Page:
Shoulder Labrum and SLAP Tear Specialist

Are you an athlete who participates in sports that involve throwing overhead? If so, you may be at risk of developing a shoulder labral tear or a SLAP tear. Shoulder labral tears and SLAP tears are common injuries sustained after a fall on an outstretched hand, from a sports injury or from natural degeneration of the labrum. Shoulder labral specialist,  Doctor Benedict Nwachukwu provides diagnosis as well as surgical and nonsurgical treatment options for patients in Manhattan, New York City, NY who have labral or SLAP tears in the shoulder. Contact Dr. Nwachukwu’s team today!

What is a labral tear in the shoulder?

The labrum, also called the glenoid labrum is a type of cartilage found in the shoulder at the base of the shoulder joint. The labrum’s job is to deepen the shoulder socket and to provide extra support for the joint, keeping the ball of the humerus, firmly within the cup of the glenoid. Often compared to a golf tee, the rubbery top rim of the labrum holds the ball in place. The labrum also doubles as an attachment site for the biceps tendon and shoulder ligaments. If the labrum is injured either from a trauma or a dislocation, the labrum cartilage can peel off of the rim of the shoulder socket. This tearing away of the cartilage is called a labral tear. Patients in Manhattan, New York City and the surrounding New York boroughs who have experienced a labral tear can be treated by Dr. Benedict Nwachukwu, orthopedic shoulder specialist. He provides the best and most up-to-date orthopedic care in the area and has extensive experience in treating patients with shoulder pain and labral tears.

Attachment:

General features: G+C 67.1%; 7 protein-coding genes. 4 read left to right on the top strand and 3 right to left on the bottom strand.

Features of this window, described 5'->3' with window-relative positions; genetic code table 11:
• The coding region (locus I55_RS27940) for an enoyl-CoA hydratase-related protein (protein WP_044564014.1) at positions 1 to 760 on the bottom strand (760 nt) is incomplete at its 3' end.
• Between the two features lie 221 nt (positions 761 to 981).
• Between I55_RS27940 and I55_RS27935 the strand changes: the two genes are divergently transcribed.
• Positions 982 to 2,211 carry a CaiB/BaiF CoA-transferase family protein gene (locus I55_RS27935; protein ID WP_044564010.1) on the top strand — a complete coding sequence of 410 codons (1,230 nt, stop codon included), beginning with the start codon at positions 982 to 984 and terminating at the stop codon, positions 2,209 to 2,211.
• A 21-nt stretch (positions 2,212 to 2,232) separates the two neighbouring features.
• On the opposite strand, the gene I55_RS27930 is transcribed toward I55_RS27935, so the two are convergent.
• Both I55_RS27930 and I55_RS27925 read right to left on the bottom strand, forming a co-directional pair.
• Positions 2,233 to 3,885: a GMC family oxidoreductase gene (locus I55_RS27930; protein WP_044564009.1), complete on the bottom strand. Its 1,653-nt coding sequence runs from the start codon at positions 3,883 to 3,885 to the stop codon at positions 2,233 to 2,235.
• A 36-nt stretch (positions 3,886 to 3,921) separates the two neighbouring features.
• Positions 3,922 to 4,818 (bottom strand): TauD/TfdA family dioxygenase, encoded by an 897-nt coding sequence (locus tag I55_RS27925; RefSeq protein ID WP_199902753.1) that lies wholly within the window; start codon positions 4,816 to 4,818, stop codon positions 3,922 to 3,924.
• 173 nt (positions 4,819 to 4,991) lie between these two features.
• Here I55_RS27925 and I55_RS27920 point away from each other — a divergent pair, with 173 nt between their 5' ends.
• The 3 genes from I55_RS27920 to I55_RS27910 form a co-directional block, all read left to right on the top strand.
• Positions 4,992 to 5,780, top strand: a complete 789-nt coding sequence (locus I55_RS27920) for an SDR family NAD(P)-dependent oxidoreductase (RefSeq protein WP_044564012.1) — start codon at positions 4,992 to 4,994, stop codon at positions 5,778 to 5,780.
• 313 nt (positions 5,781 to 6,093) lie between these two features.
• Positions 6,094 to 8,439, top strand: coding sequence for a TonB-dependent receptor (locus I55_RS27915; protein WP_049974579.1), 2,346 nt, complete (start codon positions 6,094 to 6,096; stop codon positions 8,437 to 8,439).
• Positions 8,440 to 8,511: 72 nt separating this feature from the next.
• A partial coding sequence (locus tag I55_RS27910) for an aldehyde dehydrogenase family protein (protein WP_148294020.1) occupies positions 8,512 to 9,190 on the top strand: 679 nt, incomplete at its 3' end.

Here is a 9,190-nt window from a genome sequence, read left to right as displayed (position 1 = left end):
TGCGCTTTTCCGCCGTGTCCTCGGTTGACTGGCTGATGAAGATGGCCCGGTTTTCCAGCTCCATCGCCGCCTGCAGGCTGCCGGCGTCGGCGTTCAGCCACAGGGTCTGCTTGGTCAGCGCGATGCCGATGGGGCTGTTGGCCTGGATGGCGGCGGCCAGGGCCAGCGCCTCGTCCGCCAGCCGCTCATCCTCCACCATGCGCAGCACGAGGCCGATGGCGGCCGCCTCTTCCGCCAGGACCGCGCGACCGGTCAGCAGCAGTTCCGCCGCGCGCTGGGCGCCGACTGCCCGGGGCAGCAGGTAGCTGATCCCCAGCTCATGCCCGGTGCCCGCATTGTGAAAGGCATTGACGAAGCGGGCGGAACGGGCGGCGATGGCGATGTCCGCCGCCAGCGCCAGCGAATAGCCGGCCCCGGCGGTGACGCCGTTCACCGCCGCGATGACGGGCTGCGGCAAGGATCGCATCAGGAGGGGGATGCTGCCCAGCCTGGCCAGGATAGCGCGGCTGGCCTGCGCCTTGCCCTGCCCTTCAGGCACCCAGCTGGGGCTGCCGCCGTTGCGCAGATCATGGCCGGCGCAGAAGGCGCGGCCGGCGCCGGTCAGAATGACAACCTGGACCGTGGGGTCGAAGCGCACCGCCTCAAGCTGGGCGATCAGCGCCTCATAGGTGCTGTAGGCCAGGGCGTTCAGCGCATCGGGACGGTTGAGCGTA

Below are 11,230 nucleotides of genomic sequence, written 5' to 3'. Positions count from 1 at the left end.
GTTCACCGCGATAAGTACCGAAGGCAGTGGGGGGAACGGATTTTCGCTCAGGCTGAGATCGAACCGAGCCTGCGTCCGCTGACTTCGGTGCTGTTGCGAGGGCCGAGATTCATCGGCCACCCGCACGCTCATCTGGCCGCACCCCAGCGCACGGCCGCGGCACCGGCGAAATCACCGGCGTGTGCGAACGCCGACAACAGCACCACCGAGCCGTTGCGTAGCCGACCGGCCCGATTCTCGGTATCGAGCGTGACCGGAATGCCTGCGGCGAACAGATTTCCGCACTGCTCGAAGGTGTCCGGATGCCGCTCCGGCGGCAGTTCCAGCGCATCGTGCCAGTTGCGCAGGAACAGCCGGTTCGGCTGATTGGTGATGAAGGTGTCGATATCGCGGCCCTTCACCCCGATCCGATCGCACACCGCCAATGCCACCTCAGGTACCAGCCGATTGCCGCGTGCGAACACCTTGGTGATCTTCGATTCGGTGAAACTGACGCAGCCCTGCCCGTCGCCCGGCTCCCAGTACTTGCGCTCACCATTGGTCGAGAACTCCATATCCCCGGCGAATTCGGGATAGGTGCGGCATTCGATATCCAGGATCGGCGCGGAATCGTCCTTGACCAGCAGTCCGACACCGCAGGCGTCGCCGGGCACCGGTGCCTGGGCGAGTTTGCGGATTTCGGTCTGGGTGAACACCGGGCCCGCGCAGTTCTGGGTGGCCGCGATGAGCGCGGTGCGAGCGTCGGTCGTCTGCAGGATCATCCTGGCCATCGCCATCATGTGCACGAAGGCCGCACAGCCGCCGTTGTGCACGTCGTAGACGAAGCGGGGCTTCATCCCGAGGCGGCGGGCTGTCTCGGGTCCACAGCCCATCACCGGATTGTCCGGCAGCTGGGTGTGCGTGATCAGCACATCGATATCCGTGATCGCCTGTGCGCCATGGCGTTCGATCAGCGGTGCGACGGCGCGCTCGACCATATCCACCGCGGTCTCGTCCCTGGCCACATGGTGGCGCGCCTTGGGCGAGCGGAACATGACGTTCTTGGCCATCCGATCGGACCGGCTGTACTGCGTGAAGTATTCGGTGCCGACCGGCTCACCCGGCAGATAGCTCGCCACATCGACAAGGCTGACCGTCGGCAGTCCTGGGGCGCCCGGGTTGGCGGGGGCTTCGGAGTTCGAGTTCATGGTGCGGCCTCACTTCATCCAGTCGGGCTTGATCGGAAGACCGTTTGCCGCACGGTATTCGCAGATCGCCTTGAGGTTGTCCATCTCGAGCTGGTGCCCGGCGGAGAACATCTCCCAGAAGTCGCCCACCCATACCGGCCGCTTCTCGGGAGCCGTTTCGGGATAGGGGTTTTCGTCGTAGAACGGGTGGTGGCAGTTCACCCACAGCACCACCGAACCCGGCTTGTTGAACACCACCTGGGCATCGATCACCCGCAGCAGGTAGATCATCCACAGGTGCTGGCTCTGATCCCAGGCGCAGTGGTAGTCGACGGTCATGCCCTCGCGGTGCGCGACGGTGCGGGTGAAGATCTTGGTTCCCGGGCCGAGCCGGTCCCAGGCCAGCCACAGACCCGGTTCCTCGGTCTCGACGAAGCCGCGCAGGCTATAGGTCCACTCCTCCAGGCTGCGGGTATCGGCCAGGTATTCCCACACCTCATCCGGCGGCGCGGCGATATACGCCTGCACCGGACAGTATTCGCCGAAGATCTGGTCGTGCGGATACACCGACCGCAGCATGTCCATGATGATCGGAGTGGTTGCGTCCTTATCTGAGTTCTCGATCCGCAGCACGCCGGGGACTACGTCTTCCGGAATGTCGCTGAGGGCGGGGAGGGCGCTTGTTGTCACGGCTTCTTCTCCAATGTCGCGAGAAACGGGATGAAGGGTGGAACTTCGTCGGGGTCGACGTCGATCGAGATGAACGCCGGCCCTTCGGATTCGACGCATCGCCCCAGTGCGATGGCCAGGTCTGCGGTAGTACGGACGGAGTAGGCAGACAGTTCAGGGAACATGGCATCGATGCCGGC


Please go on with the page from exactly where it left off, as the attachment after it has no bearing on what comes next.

What is a SLAP tear in the shoulder?

A SLAP tear is also called a Superior Labrum Anterior and Posterior tear. SLAP is the acronym that simply refers to the location of the labral tear: the top of the shoulder socket, and involves the attachments site of the biceps tendon. SLAP tears occur in both the front and the back of the attachment point of the tendon (anterior and posterior, respectively). Overuse of the shoulder and acute trauma are usually the main culprits in SLAP tears.

What causes a labral or SLAP tear?

Injury to the labrum can be caused by repetitive motions, or by acute trauma. These types of tears most often result from:

  • An automobile accident
  • A fall onto an outstretched arm
  • Shoulder dislocation
  • A significant pull on the arm or shoulder (traction injury)
  • Overuse – especially repeated overhead motions
  • Wear and tear – the labrum can break down from continuous motions
  • Age – the labrum becomes brittle and less flexible with age, especially in patients over 50

What are the symptoms of a Labral or SLAP tear?

  • Decreased range of motion
  • Stiffness in then joint
  • Pain in the shoulder joint, often felt in the back of the shoulder
  • Pain with overhead motion
  • A popping or clicking sensation
  • Weakness in the joint, often more on one side than the other
  • Instability, feeling that the shoulder will “pop out” of joint
  • Pain while holding the shoulder in specific positions

How is a SLAP tear or a labral tear diagnosed?